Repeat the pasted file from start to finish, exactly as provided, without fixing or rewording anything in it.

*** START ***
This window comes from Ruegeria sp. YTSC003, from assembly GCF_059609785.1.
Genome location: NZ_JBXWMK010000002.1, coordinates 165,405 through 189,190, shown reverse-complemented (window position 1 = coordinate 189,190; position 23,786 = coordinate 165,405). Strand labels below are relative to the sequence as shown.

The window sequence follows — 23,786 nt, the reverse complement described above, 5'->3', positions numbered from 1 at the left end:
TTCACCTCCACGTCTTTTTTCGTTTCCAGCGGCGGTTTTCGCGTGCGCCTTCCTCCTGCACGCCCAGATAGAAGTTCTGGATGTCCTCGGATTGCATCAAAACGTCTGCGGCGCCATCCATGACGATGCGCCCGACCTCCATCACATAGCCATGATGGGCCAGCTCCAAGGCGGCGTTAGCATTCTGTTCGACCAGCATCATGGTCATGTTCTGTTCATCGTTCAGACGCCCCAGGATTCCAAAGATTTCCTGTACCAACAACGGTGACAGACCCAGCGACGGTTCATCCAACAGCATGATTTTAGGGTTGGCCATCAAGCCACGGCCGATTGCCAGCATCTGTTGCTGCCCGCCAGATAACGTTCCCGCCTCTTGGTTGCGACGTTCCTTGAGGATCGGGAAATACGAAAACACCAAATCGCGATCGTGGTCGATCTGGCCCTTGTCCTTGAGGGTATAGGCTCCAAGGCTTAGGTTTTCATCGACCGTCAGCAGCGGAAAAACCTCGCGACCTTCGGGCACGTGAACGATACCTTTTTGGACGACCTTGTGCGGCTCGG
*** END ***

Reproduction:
This window comes from Ruegeria sp. YTSC003, from assembly GCF_059609785.1.
Genome location: NZ_JBXWMK010000002.1, coordinates 165,405 through 189,190, shown reverse-complemented (window position 1 = coordinate 189,190; position 23,786 = coordinate 165,405). Strand labels below are relative to the sequence as shown.

The window sequence follows — 23,786 nt, the reverse complement described above, 5'->3', positions numbered from 1 at the left end:
TTCACCTCCACGTCTTTTTTCGTTTCCAGCGGCGGTTTTCGCGTGCGCCTTCCTCCTGCACGCCCAGATAGAAGTTCTGGATGTCCTCGGATTGCATCAAAACGTCTGCGGCGCCATCCATGACGATGCGCCCGACCTCCATCACATAGCCATGATGGGCCAGCTCCAAGGCGGCGTTAGCATTCTGTTCGACCAGCATCATGGTCATGTTCTGTTCATCGTTCAGACGCCCCAGGATTCCAAAGATTTCCTGTACCAACAACGGTGACAGACCCAGCGACGGTTCATCCAACAGCATGATTTTAGGGTTGGCCATCAAGCCACGGCCGATTGCCAGCATCTGTTGCTGCCCGCCAGATAACGTTCCCGCCTCTTGGTTGCGACGTTCCTTGAGGATCGGGAAATACGAAAACACCAAATCGCGATCGTGGTCGATCTGGCCCTTGTCCTTGAGGGTATAGGCTCCAAGGCTTAGGTTTTCATCGACCGTCAGCAGCGGAAAAACCTCGCGACCTTCGGGCACGTGAACGATACCTTTTTGGACGACCTTGTGCGGCTCGG